Financial Planning for Retirement: It’s More Accessible, but Be Careful – The New York Times
I’ve been writing and researching articles on finance and money for most of my career, and covering retirement for the past 15 years. But my wife and I haven’t picked a stock or mutual fund for our own retirement accounts since the late 1990s, or written our own retirement plan. For that, we rely on a financial planner.
Hiring a planner is one of the smartest financial moves we have made. This type of advice was once a subset of the wealth management business, which — as the name suggests — was available mostly to the wealthy. But over the past couple of decades, financial planning has become more accessible to average folks, and its approach has become far more professional and holistic.
The most encouraging development has been sharp growth of the best type of advice you can get, which comes from planners who are fiduciaries — a term that applies only to advisers who are obligated to put the best interests of clients ahead of their own. Technology has automated some of the most basic planning functions, which has helped to bring down the cost of advice. And, the fees charged by good planners will be more than covered by the value of the advice they provide.
However, you must step carefully here. The landscape is littered with people who call themselves financial advisers and planners. Unfortunately, a muddled regulatory landscape over the past two decades has allowed many of the large broker or agent sales units of the biggest Wall Street firms, including banks, mutual fund companies, and insurance companies to continue peddling commission-based stock brokerage as financial advice, which it is not. You can also find plenty of people selling dangerous exotica like cryptocurrency.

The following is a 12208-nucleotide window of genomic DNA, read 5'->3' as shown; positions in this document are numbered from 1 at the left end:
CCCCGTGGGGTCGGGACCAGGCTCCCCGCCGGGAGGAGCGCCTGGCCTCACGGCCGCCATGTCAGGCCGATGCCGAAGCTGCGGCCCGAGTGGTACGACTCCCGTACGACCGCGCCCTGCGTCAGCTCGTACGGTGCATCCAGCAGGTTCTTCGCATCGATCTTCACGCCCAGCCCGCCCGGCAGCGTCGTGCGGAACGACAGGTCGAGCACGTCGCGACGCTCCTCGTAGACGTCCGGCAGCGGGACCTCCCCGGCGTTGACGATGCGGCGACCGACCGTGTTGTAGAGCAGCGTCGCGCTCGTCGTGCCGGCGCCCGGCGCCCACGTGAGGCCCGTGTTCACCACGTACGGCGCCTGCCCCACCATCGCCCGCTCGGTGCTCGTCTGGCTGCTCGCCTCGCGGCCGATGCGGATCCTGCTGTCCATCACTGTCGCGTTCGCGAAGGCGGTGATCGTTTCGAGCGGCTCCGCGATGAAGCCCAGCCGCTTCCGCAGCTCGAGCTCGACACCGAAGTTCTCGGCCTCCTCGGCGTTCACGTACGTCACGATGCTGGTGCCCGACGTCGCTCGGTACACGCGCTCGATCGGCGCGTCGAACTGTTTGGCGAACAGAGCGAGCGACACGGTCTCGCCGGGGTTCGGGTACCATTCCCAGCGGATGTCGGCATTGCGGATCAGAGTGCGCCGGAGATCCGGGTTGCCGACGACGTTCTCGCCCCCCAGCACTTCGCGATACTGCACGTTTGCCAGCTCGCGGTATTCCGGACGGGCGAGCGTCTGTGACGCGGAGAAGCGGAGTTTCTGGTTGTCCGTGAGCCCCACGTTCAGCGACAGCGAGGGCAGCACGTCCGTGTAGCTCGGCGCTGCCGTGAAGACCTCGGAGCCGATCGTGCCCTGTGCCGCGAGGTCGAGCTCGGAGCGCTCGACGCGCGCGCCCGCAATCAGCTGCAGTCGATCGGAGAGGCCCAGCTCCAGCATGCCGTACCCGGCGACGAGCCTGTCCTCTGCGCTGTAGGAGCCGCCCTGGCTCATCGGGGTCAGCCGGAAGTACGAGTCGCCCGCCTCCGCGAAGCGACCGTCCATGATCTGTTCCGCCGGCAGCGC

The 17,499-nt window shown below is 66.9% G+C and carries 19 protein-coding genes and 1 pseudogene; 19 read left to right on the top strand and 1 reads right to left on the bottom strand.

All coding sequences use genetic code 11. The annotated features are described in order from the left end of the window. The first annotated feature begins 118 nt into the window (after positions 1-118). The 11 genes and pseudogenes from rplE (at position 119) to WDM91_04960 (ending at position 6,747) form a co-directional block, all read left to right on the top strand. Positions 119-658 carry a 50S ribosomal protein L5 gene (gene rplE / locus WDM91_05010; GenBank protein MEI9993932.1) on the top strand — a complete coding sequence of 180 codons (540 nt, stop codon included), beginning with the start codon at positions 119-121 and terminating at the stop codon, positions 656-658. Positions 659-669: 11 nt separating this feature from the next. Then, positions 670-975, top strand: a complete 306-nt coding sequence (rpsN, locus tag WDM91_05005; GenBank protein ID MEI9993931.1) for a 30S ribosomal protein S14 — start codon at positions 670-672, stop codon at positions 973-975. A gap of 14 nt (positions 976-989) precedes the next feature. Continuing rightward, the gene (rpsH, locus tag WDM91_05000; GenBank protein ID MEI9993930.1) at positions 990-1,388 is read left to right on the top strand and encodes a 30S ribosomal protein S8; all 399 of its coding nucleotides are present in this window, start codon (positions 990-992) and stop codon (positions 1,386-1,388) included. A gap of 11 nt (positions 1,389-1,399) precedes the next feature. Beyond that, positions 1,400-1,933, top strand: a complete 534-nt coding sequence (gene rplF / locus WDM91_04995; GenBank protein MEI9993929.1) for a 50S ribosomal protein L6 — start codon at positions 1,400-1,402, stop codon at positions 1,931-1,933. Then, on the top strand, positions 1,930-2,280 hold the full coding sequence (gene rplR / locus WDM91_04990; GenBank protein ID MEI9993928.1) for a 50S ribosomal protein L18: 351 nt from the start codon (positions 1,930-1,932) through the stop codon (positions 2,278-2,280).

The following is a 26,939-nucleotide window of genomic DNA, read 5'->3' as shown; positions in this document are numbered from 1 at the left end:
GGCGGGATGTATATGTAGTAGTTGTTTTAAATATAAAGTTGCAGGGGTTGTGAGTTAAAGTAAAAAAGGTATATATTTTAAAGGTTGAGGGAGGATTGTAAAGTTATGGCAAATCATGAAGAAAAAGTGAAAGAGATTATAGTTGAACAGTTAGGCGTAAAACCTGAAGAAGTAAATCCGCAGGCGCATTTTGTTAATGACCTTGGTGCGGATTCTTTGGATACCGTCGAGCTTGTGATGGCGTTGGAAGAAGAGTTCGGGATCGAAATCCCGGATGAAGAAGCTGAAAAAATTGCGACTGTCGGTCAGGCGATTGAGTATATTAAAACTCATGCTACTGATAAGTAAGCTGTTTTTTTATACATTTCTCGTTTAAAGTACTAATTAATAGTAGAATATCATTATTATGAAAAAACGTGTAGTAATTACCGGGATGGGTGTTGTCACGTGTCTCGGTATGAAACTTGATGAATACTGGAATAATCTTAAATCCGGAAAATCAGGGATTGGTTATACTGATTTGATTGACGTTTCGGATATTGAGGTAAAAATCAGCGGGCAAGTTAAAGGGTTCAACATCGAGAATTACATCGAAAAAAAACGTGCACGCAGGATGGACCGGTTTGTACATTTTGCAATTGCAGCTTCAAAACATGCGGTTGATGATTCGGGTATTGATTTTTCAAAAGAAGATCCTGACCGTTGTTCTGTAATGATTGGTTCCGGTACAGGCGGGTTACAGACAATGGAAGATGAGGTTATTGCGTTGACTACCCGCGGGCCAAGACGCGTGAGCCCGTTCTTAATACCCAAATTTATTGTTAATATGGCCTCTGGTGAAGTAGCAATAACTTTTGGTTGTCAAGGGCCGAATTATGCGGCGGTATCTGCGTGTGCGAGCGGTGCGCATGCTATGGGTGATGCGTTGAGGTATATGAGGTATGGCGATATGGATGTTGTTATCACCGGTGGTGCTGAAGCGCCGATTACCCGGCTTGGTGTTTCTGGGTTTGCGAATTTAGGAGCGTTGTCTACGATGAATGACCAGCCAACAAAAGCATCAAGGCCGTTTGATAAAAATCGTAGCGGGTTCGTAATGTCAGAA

Reasons to Get Professional Help
Here are some of the most important challenges that financial planners can help you solve — and the key benefits of engaging them.
Manage complexity. You’ve probably noticed that your financial affairs become more complex as you get older. By the time retirement comes into view, you probably have a mortgage, and perhaps other debt for your car, credit cards and maybe even old student loans. If you are trying to play catch-up on retirement savings, there are questions to answer about investment vehicles and contribution rates. You might be balancing your own needs against those of adult children who need your help paying for their education …….
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